$\displaystyle \bold ( \bold C \bold ) \ \ \ \ \ \ \ \ \ \ \ \ \bold 7 \bold . \bold 0$

$\displaystyle \bold ( \bold D \bold ) \ \ \ \ \ \ \ \ \ \ \ \ \bold 8 \bold . \bold 6$

$\displaystyle \bold ( \bold E \bold ) \ \ \ \ \ \ \ \ \ \ \ \ \bold 1 \bold 0 \bold . \bold 0$

$\text{ }$

$\text{ }$

$\text{ }$

$\text{ }$

$\text{ }$

$\text{ }$

$\text{ }$

$\text{ }$

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# Exam P Practice Problem 106 – average height of students

Problem 106-A

Heights of male students in a large university follow a normal distribution with mean 69 inches and standard deviation 2.8 inches.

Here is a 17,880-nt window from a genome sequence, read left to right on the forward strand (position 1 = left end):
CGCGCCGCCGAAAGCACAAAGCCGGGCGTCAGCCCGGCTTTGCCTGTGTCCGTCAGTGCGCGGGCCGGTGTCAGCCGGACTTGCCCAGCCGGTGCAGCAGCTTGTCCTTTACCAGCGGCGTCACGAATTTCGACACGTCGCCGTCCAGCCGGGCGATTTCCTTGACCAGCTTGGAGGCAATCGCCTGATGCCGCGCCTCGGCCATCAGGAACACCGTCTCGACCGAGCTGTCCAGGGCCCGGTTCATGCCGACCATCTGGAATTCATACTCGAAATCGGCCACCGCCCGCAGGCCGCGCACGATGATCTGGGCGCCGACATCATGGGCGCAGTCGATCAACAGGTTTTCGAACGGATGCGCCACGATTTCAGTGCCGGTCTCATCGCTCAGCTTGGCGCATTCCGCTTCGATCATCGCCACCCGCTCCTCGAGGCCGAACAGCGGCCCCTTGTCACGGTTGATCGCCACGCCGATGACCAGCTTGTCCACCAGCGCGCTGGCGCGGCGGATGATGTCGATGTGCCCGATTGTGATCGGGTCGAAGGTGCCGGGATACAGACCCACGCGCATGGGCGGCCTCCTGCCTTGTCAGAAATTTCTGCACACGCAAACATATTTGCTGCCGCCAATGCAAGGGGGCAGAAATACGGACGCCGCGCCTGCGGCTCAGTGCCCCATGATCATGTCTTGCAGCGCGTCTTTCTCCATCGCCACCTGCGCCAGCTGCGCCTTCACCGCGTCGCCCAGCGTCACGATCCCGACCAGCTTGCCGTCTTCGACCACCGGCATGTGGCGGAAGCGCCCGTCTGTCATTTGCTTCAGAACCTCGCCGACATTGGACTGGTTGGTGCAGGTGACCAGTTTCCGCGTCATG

Four male students from this university are randomly selected.

Determine the probability that the average height of the selected students is between 5 feet 7 inches and 5 feet 11 inches.

Note that one feet = 12 inches.

$\displaystyle \bold ( \bold A \bold ) \ \ \ \ \ \ \ \ \ \ \ \ \bold 0 \bold . \bold 1 \bold 1 \bold 0 \bold 4$

$\displaystyle \bold ( \bold B \bold ) \ \ \ \ \ \ \ \ \ \ \ \ \bold 0 \bold . \bold 5 \bold 2 \bold 2 \bold 2$

$\displaystyle \bold ( \bold C \bold ) \ \ \ \ \ \ \ \ \ \ \ \ \bold 0 \bold . \bold 8 \bold 4 \bold 7 \bold 2$

$\displaystyle \bold ( \bold D \bold ) \ \ \ \ \ \ \ \ \ \ \ \ \bold 0 \bold . \bold 8 \bold 8 \bold 9 \bold 6$

$\displaystyle \bold ( \bold E \bold ) \ \ \ \ \ \ \ \ \ \ \ \ \bold 0 \bold . \bold 9 \bold 0 \bold 7 \bold 5$

The answers are based on this normal table from SOA.

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Problem 106-B

Heights of female students in a large university follow a normal distribution with mean 65 inches and standard deviation 2.2 inches.

Sixteen female students are randomly selected.